The logistical challenges of time, curricular design, and identification of projects and tools can be supported by a network of colleagues who are also implementing course-based research. Lopatto and colleagues (2012) found that a major barrier to implementing course-based research was the lack of colleague support. Course-based research is more likely to be successful when it fits within the curriculum of the department or college. Implementing course-based research across the general education program can provide a supportive campus network. A community of practice network provides for troubleshooting, sharing information about pedagogy and use of resources, obtaining technical support, and accessing the expertise of others in the network. It also provides opportunities to share curricular ideas and pedagogy for short-term projects.



Incorporating research into first- and second-year courses allows students to gain the benefits of research by learning to become good observers, frame actionable questions, explain and defend their ideas, develop tolerance for uncertainty, use evidence, and work collaboratively. The inclusion of course-based research in first- and second-year general education courses is an issue of equity and social justice. Course-based research that is authentic and accessible can provide every student with the intellectual benefits of undergraduate research. Our communities will benefit when all graduates can apply their research skills and knowledge to the important questions in their professional and community lives. 


Bangera, G., & Brownell, S. E. (2014). Course-based undergraduate research experiences can make scientific research more inclusive. CBE-Life Science Education, 13(4), 602-606.

Brownell, S. E., & Tanner, K. D. (2012). Barriers to faculty pedagogical change: Lack of training, time, incentives, and … tensions with professional identity? CBE-Life Science Education, 11(4). 339-346.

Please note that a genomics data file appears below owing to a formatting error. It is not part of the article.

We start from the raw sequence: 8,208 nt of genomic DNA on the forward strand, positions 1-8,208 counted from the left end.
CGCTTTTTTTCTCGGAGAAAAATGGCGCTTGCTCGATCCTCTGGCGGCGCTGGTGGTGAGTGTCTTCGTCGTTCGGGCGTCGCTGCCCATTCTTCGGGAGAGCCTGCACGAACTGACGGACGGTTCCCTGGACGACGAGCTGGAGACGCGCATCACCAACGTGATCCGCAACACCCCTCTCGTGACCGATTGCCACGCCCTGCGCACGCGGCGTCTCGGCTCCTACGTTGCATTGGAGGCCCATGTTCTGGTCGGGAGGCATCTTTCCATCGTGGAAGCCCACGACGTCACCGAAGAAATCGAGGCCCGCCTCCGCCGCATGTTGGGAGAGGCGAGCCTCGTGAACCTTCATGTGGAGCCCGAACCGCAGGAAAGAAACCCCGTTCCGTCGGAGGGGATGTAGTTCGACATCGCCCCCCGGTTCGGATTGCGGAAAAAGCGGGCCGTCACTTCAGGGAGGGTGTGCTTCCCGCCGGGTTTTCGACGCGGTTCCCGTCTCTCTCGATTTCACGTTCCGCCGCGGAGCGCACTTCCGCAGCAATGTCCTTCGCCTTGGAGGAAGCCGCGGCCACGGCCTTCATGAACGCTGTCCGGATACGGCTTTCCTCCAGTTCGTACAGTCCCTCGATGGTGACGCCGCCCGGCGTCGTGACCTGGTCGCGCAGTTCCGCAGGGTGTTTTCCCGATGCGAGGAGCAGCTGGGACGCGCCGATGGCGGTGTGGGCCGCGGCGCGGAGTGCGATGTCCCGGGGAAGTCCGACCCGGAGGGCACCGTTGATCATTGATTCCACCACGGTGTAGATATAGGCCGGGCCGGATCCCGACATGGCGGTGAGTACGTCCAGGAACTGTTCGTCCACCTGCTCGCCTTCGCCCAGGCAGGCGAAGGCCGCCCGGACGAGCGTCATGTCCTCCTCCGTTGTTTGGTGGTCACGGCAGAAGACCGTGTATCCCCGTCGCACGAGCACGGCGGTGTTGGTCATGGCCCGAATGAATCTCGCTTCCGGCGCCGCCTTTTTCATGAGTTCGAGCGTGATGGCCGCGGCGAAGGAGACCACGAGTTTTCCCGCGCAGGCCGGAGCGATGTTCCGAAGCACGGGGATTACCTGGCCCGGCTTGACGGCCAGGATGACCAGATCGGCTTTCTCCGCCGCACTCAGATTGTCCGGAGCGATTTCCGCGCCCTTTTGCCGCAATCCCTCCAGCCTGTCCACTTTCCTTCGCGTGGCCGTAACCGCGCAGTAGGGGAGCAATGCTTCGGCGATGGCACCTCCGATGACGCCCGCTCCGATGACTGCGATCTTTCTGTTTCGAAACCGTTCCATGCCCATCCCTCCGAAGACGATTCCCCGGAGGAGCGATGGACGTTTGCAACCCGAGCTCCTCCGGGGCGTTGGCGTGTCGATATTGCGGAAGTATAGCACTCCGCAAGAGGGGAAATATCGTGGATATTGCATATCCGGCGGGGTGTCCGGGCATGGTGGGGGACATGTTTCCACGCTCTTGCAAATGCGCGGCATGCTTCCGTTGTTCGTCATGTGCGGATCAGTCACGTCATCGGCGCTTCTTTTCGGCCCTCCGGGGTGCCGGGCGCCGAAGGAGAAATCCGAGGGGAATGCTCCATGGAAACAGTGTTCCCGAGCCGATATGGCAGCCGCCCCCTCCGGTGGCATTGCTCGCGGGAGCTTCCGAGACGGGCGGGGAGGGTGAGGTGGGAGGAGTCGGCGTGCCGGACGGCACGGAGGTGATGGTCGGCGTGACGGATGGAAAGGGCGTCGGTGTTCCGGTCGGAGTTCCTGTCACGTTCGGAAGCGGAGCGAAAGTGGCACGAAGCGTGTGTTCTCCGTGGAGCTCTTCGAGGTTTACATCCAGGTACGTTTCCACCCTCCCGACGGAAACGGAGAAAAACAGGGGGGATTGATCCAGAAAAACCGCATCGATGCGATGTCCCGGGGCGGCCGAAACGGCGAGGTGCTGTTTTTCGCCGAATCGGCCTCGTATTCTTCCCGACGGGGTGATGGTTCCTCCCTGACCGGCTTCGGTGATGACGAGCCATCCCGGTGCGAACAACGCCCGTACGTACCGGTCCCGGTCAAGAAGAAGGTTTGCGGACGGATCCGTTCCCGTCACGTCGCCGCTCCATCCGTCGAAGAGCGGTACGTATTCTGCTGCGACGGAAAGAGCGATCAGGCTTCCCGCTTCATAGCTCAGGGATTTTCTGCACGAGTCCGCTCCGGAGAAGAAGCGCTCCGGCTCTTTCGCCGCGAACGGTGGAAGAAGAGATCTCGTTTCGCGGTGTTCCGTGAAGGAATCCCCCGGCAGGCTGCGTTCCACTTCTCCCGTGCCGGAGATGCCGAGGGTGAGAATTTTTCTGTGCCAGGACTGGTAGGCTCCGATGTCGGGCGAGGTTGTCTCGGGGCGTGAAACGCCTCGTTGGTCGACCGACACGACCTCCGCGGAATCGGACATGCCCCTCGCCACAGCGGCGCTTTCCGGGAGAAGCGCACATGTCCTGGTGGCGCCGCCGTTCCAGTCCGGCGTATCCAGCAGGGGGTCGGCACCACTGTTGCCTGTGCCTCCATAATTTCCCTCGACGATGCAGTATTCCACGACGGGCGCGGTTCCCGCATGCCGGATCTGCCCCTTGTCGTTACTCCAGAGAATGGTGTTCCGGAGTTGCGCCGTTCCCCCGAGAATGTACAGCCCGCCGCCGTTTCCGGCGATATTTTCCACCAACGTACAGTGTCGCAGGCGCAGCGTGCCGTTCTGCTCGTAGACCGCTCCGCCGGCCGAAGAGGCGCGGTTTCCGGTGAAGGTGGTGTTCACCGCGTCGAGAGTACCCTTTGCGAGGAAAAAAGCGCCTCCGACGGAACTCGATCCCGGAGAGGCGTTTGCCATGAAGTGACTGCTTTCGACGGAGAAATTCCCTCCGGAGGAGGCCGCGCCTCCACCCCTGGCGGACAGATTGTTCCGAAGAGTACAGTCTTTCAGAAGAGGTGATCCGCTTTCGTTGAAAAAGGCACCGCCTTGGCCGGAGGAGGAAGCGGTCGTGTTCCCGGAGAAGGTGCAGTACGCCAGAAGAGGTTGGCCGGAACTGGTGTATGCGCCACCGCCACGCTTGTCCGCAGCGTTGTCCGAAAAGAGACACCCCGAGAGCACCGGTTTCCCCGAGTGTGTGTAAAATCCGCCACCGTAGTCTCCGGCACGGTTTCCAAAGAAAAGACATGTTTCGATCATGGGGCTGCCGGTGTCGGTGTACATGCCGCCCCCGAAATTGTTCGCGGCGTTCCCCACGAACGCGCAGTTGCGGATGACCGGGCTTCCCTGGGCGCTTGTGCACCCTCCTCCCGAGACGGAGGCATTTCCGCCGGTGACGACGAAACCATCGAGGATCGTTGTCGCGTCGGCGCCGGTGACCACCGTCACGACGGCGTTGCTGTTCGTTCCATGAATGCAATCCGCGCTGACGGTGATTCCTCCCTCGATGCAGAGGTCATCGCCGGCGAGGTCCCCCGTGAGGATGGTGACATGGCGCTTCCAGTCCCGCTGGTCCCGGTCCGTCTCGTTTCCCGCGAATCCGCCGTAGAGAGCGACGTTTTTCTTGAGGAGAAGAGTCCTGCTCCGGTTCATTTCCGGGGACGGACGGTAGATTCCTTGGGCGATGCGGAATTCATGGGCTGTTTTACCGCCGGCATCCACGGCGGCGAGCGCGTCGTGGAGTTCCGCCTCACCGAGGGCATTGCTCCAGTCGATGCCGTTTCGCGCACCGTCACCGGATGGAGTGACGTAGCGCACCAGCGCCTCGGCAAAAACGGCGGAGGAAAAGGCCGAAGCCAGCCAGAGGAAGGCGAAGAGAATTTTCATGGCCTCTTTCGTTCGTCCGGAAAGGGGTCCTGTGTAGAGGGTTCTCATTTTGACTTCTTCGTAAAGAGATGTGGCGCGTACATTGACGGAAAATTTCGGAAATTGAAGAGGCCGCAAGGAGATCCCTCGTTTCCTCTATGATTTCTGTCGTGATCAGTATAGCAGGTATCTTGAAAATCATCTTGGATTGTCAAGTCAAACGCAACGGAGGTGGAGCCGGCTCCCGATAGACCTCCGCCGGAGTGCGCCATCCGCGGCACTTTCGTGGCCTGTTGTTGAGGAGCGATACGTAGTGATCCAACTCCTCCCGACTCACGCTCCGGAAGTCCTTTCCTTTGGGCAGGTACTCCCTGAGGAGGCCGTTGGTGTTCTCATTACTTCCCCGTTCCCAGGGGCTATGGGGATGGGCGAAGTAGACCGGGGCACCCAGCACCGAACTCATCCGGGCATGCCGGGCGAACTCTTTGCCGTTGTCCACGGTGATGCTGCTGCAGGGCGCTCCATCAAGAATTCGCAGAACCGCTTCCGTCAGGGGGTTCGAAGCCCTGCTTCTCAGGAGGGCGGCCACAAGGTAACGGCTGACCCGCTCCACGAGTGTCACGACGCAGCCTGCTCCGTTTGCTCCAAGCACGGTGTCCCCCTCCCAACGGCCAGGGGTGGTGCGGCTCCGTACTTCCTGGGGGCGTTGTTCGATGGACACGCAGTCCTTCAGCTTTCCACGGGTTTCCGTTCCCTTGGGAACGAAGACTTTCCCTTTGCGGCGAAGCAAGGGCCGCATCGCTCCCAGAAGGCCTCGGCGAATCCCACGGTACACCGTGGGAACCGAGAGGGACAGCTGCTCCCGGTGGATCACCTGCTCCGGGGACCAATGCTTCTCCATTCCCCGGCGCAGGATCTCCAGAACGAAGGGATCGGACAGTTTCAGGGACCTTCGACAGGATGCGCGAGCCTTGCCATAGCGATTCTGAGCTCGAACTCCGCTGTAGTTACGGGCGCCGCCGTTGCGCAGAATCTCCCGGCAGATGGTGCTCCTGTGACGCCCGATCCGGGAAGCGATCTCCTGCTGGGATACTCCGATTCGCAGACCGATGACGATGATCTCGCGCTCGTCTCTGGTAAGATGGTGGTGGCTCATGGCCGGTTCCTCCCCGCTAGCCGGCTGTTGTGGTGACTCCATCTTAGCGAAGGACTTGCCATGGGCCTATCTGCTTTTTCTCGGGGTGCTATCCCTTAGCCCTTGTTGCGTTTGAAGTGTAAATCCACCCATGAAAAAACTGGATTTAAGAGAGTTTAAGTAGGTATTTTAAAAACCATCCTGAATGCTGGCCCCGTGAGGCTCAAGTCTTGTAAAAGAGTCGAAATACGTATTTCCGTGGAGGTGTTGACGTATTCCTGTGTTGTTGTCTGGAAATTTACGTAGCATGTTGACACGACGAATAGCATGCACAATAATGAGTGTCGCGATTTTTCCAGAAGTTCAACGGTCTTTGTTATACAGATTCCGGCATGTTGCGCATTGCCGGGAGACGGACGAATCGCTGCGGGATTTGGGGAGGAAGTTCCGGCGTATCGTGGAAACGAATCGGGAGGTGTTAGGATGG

Carnevale, A. P., & Strohl, J. (2013). Separate and unequal: How higher education reinforces the intergenerational reproduction of white racial privilege. Center on Education and the Workforce, Georgetown University. Retrieved from

Harrison, M., Dunbar, D., Ratmansky, I., Boyed, K., *& Lopatto, D. (2011). Classroom-based science research at the introductory level: Changes in career choice and attitude. CBE-Life Science Education, 10, 279-286. 

Hart Research Associates. (2013). It takes more than a major: Employer priorities for college learning and student success. Liberal Education, 18, 2.

Hunter, A. B., Laursen, S., & Seymour, F. (2007). Becoming a scientist: The role of undergraduate research in students’ cognitive, personal, and professional development. Science Education, 91,36-74.

Lopatto, D. (2003). The essential features of undergraduate research. CUR Quarterly, 23(3), 139-142.

Lopatto, D. (2010). Science in solution: The impact of undergraduate research on student learning. Washington DC; Tucson, AZ: Council on Undergraduate Research and Research Corporation for Science Advancement.

Lopatto, D., Hauser, C., Jones, C. J., Paetkau, D., Chandrasekaran, V., Dunbar, D., … Elgin, S. C. R. (2012). A central support system can facilitate implementation and sustainability of a classroom-based undergraduate research experience (CURE) in genomics. CBE-Life Science Education, 13(4), 711-723.

Nagda, B. A., Gregerman, S. R., Jonides, J., von Hippel, W., & Lerner, J. S. (1998). Undergraduate student-faculty research partnerships affect student retention. Review of Higher Education, 22(1), 55-72.

National Academies of Sciences, Engineering, and Medicine. (2015). Integrating discovery-based research into the undergraduate curriculum: Report of convocation. Washington DC: Council on Undergraduate Research. 

Russell, S. H., Hancock, M. P., & McCullough, J. (2007). Benefits of undergraduate research experiences. Science, 316(5824), 548-559.

Seymour, E., Hunter, A. B., Laursen. S., & DeAntoni, T. (2004). Establishing the benefits of research experiences for undergraduates in the sciences: First findings from a three-year study. Science, 88(4), 493-534.